What I believe is that that we owe it to our students to learn what other districts are doing to serve students working above grade level including examining current best practices and the advantages or disadvantages offered by flexible ability groupings. We must look at educational research and district data and consult with education experts to see if we are serving our students the best way we can. This has been a difficult community conversation, and my hope is that we can bring all parties to the table to discuss the future program direction.
Regarding balancing needs of all our students, I think it would best serve our students to make sure that all children have an enriching education regardless of ability level.
Madhavi Sunder: All children should thrive in school, learning to their full potential. I think all children are “gifted” and that all of them are gifts. I do not like the language of “gifted and talented” education, which comes from the state, and support the changed name of our Davis program to AIM (Alternative Instructional Model).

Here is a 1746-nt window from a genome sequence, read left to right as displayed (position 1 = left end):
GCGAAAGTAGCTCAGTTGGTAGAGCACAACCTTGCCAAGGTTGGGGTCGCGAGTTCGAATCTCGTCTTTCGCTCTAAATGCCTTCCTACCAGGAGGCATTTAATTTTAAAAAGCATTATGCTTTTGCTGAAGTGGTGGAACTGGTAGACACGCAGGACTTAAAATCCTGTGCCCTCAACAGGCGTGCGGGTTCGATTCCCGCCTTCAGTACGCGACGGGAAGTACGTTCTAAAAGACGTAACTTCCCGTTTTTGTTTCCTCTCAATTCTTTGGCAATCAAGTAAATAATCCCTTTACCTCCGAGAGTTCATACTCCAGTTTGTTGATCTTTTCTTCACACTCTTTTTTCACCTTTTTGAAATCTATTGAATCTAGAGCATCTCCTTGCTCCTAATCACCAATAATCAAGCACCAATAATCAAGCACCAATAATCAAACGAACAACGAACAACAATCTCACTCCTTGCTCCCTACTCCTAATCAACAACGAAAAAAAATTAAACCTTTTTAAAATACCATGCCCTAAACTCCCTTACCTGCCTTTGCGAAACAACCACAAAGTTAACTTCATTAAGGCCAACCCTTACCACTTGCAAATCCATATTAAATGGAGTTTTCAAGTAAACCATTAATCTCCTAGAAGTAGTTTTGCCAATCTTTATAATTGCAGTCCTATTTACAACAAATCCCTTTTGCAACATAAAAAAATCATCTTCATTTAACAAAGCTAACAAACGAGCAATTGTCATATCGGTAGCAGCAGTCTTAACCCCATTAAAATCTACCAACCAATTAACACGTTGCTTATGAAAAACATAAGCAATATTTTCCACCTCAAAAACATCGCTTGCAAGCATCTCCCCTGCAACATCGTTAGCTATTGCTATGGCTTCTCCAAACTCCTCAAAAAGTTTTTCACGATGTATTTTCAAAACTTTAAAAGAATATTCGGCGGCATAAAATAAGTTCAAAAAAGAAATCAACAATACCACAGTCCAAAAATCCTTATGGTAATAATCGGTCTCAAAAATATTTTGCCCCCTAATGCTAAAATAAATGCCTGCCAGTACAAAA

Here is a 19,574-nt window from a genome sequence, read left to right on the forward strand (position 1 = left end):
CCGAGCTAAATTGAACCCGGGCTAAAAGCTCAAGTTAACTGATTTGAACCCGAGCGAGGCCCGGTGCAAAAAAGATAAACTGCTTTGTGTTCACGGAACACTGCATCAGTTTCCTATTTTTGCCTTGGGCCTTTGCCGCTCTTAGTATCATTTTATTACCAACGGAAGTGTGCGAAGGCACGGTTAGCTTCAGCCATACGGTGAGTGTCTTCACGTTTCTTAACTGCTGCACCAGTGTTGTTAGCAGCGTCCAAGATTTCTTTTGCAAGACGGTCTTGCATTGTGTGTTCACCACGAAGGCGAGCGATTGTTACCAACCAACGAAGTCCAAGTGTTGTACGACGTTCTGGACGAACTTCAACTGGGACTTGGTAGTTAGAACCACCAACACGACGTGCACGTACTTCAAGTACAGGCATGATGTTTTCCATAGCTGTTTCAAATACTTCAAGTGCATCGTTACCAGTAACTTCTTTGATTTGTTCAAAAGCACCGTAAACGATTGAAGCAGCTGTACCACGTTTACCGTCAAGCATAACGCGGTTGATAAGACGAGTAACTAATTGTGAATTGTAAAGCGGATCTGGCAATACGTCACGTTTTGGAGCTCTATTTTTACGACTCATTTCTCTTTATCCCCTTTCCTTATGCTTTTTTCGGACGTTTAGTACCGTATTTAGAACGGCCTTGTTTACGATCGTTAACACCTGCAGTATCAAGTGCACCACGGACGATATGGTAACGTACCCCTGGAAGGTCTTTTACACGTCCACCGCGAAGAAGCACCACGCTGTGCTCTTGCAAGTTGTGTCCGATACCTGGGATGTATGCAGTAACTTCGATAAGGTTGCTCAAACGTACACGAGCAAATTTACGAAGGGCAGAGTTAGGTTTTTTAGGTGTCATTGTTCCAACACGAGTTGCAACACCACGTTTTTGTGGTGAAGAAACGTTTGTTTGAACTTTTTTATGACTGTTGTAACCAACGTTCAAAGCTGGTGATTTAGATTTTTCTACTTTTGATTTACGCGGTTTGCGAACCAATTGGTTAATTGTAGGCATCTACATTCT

The AIM program is a means that the DJUSD has used since at least the 1980s to serve some of the children who are not being challenged adequately in the regular study. In fact, challenging students at their level is the very essence of Stanford psychologist Carol Dweck’s suggestion that we should promote a growth, not a fixed, mindset. Placing a child in a classroom where the work comes easily relative to one’s peers only confirms the child’s view that his or her success is natural, confirming a fixed mindset. We want each of the children in our schools to be challenged so that they will ultimately grow.
I have participated in the district’s AIM advisory committee meetings. There and in countless conversations with members of the community, I have heard concerns about AIM. There are concerns about the size of the program, stigma placed on children not in the program, the lottery, private testing, and the all-or-nothing option that seems to exist, because our regular-ed programs do not offer consistent or adequate differentiation to meet the needs of AIM learners in their classrooms.